Collectively, there isn’t one former miner or factory worker who could have been respectful enough, educated enough, good enough, or well-spoken enough to save the jobs that provided middle-class lives to high school graduates.  You can’t look at the long-term unemployed and subject them to the same rational that drives respectability politics.
You should have tried harder.  You should have done better.  What do these statements even mean?  Better is not a measure.  It isn’t a concrete action.  We all do the best we can with what we have at any given decision point.  No one wakes up and says “I think I’ll fuck up permanently today.”
None of which improves the individual experience.  What is true collectively doesn’t hold up individually.  All it does individually is absolve someone of self-recrimination for the past, freeing them up to address the future.  Respectability politics wouldn’t have saved you, and they aren’t going to save you now.  I don’t propose anything criminal, but I most certainly propose those things that don’t require someone else’s permission.
Respectability Politics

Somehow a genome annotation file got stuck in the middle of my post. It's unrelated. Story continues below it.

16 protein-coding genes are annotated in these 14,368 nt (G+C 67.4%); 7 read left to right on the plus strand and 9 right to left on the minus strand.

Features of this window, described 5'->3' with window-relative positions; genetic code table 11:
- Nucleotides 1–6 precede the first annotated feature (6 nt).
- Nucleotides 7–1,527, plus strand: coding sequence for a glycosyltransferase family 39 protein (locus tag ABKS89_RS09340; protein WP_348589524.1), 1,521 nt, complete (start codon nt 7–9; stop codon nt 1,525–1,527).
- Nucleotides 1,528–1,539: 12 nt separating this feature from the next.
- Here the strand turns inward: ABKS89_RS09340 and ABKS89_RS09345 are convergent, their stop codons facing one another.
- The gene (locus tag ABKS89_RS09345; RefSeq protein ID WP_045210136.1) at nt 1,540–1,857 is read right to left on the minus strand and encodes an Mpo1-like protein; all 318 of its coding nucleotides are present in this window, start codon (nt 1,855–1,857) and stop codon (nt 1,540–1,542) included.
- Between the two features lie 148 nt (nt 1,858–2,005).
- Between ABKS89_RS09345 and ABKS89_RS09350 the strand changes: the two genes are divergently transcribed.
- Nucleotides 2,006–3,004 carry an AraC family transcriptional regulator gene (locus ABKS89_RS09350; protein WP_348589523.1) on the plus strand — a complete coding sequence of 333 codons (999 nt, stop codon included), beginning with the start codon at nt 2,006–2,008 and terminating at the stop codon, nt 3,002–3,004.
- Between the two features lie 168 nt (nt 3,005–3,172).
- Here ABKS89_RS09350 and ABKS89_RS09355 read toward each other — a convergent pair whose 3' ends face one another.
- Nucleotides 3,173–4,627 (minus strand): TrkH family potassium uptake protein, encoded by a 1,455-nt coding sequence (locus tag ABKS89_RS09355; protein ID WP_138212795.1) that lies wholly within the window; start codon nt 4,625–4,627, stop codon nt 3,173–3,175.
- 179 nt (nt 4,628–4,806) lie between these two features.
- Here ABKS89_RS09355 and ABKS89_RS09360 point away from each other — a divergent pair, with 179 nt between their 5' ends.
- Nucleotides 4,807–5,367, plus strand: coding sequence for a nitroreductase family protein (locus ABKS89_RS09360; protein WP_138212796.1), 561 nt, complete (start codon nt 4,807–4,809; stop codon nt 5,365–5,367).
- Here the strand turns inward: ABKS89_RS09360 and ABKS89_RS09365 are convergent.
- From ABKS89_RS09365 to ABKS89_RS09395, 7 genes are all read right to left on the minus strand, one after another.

What If…

My head is so full of what ifs.  What if I fail.  What if I suck.  What if they find out I’m not really qualified to sit at the grown-up table for Thanksgiving.

Seriously, that last one is a big concern.  Give me another 20 years and I think I’ll still feel that way.

Anyway.  All of these what ifs.  The funny thing is that every what if I’ve ever taken out and shown to someone else has elicited this exact result:  me too!  And here’s how I came to the radical notion of absolute acceptance.  While I read it in a bunch of books and intellectualized it, it took having raw conversations with trusted friends about the most frightening of my boogeymen to discover that even when the boogeymen didn’t overlap, no one pointed a finger at me and laughed.  I had to get dirty with the concept to really get it on a kinetic level.

I don’t know that I’ve arrived just yet, but I’m close enough to see how incredibly beautiful the people in my life are.  Not just physically, but in all the things they do to bridge the gap between who they are and who they want to be.  How badly they want to be able to give the whole world to their kids, to their loves.  How hard they will work to make everything alright for someone else.